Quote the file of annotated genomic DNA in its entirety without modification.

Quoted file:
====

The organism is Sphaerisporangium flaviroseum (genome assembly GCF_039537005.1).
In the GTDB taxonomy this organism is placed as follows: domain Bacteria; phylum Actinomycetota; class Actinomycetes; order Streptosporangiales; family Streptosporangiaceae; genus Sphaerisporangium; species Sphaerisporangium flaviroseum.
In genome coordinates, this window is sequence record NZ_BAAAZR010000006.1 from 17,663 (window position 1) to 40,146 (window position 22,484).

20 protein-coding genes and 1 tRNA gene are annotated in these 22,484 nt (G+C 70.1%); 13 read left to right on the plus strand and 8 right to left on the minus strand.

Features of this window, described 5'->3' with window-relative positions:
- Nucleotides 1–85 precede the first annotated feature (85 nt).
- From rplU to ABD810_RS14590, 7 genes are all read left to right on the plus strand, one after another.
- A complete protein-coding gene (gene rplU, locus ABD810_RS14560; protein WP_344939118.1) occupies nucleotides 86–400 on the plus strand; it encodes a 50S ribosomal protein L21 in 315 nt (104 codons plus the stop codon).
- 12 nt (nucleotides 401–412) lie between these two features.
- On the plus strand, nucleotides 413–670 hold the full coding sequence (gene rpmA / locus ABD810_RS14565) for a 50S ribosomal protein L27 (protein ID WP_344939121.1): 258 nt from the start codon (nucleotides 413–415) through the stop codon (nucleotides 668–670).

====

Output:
The organism is Sphaerisporangium flaviroseum (genome assembly GCF_039537005.1).
In the GTDB taxonomy this organism is placed as follows: domain Bacteria; phylum Actinomycetota; class Actinomycetes; order Streptosporangiales; family Streptosporangiaceae; genus Sphaerisporangium; species Sphaerisporangium flaviroseum.
In genome coordinates, this window is sequence record NZ_BAAAZR010000006.1 from 17,663 (window position 1) to 40,146 (window position 22,484).

20 protein-coding genes and 1 tRNA gene are annotated in these 22,484 nt (G+C 70.1%); 13 read left to right on the plus strand and 8 right to left on the minus strand.

Features of this window, described 5'->3' with window-relative positions:
- Nucleotides 1–85 precede the first annotated feature (85 nt).
- From rplU to ABD810_RS14590, 7 genes are all read left to right on the plus strand, one after another.
- A complete protein-coding gene (gene rplU, locus ABD810_RS14560; protein WP_344939118.1) occupies nucleotides 86–400 on the plus strand; it encodes a 50S ribosomal protein L21 in 315 nt (104 codons plus the stop codon).
- 12 nt (nucleotides 401–412) lie between these two features.
- On the plus strand, nucleotides 413–670 hold the full coding sequence (gene rpmA / locus ABD810_RS14565) for a 50S ribosomal protein L27 (protein ID WP_344939121.1): 258 nt from the start codon (nucleotides 413–415) through the stop codon (nucleotides 668–670).